My lame existence: most days I wake between 5 and 6 A.M. and immediately start the coffee, check my emails and the news. Then, as if they can sense that a peaceful thought may soon occur, one by one, the kids pop up. I dress and feed them, send one to school, and soon after, we leave for the YMCA or other errands. Then, we return and I make lunch, put them in bed for a nap. I then have time to do the things I can’t get done while the littlest kids are underfoot. As hubby returns from work, I am often out the door to run the errands I would rather not bring them along with me for during the day. I get back, make dinner, we eat, I clean up, we have a quick prayer, we wrap up any other needed planning conversations, start the bedtime routine, then blessed sleep. Repeat. Slight variations arise, but basically, I live to check off the stuff from the to-do list. If I do anything remotely enjoyable, the Puritan inside feels like I am sneaking a guilty pleasure. This is my life at this point with these little ones.
In times past, despite lack of running water, lack of stable food supply, primitive medicine, evil leaders, and animals who can eat you lurking about, people found a way to enjoy themselves, probably a lot more than me. Clearly I am missing something–I have forgotten to taste the supposedly sweet nectar of life. In the olden days, (and in current times in some places) there were culturally expected times of rest and relaxation. There was siesta time in the heat of the day before air conditioning, there was tea time between lunch and dinner to chat and refresh, there was the weekly sabbath where even the livestock got a break. There were market days and saint day celebrations people looked forward to frequently throughout the year. There were seasonal things and foods you could only enjoy at that time of year. In our culture, and in my home, we are out of whack–we have electric lights, so we are up late and early doing work. We have air conditioning (thank God!) so we can work all summer and through the heat of the day. We have grocery stores and few farms, so most of us don’t plan our lives around the agricultural times and such. Pretty much every day is like the next and every strip mall here is like the one across the country with the same stores and architecture. We don’t have our rhythms anymore to preserve us and make special times. We don’t even have to wait for Charlie Brown specials and the Wizard of Oz to come on T.V. anymore, because we can watch it any time we want now in the age of the internet. This is convenient. But we have lost some of our most pleasurable experiences–waiting for something makes you appreciate it that much more. And if there is an accepted time to rest and enjoy life, then we also have expectations about when to work. We can contain things within their boundaries and not work while we should be playing and play while we should be working. Having established rest times means we don’t need to feel guilty for taking a break to enjoy our blessings in life. We should reclaim and make our own rhythms–daily, weekly, seasonally, annually. This is how our Creator designed us.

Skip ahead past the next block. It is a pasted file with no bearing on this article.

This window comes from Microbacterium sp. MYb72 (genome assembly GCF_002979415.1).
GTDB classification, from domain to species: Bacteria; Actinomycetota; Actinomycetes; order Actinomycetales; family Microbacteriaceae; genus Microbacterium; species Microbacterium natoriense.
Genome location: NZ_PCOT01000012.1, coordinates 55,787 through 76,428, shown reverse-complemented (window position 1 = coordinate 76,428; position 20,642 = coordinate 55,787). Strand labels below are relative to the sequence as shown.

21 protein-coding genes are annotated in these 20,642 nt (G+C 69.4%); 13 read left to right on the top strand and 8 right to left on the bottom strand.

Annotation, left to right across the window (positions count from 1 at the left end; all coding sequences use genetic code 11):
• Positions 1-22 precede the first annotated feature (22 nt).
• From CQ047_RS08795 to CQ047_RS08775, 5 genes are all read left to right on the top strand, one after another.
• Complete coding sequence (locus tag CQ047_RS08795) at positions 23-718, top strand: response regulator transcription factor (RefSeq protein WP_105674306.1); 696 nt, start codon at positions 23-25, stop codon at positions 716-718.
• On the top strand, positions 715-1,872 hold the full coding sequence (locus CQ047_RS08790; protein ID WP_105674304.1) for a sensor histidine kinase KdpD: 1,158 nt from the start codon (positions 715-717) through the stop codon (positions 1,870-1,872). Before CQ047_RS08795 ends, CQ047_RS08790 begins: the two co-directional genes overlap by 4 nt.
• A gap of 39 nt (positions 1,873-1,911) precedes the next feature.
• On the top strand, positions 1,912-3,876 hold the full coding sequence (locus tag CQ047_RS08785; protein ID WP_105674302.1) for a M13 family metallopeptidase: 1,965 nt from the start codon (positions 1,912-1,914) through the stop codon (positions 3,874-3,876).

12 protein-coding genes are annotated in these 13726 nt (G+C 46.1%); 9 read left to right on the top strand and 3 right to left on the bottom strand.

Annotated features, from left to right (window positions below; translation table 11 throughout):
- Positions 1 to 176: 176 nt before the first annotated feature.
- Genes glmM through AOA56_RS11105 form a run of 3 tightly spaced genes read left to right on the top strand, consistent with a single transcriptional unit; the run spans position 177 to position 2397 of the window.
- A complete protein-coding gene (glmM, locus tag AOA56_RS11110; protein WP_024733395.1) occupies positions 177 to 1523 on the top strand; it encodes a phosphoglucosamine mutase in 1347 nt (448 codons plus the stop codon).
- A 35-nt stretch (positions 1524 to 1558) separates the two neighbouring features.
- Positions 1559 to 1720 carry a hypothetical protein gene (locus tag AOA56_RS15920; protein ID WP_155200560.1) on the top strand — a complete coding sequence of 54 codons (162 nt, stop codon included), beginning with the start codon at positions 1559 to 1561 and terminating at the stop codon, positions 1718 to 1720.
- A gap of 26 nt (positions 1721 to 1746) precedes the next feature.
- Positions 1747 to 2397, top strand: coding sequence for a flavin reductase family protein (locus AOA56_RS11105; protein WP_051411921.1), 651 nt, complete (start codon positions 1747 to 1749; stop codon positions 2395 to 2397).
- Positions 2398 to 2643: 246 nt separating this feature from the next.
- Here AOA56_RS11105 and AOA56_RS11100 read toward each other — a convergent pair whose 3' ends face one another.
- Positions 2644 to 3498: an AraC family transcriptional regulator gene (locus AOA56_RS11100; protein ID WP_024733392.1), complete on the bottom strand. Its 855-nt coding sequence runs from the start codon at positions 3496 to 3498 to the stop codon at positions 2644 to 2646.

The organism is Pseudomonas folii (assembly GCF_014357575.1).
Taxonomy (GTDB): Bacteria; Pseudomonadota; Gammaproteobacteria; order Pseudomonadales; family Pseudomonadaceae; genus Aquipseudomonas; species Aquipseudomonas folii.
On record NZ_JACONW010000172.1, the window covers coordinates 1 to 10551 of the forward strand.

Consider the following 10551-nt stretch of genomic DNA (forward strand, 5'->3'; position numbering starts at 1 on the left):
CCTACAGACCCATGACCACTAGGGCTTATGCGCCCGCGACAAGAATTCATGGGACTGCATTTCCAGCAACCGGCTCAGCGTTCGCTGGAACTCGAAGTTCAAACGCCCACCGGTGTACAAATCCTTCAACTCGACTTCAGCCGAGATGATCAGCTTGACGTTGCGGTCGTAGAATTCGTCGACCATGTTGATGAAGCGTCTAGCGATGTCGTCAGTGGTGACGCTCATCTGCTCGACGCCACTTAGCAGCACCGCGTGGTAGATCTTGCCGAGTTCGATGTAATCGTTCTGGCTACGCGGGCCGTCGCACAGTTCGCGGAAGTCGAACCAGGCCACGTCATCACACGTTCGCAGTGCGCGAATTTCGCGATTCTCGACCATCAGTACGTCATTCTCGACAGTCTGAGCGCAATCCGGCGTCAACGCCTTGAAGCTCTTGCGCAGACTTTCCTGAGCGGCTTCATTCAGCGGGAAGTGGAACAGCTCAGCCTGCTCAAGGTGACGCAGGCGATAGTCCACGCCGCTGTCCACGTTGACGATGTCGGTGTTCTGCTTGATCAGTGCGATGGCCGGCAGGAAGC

We can look at what normally happens in our days and find a natural break to stop and regroup and enjoy. For me, I am thinking I need to wake a little earlier to read and pray during the quiet morning time. Also, a little coffee and chat break to talk with my husband at 3 when he gets home would be a nice way to catch up with him. And perhaps at the end of the day when the kids are all snug in their little beds to sit outside and reflect a bit–maybe with a glass of wine? Or maybe a stroll in the cool of the evening after dinner. Setting aside Sunday (or whichever day you believe you should set aside) to get off the hamster wheel and just enjoy the blessings God has given you. To believe that God can turn your loaves and fishes from 6 days of toil into enough is an act of faith. Making an annual retreat would be a great tradition to include, if possible. Of course it is good to keep the Church’s liturgical year celebrations, and it is good to have your own family celebrations–traditions for first birthdays, Friday pizza and game night, house-buying celebrations, Superbowl get-togethers… These are things that add joy to our lives and are important to our sense of community and humanity. What are we alive for if not to commune with God and each other and to become more like Him? And how can we do that if we never pause, reflect, pray, talk, laugh? Sometimes sitting around on our butts is the holy thing to do.
What are some of your lazy ways to holiness?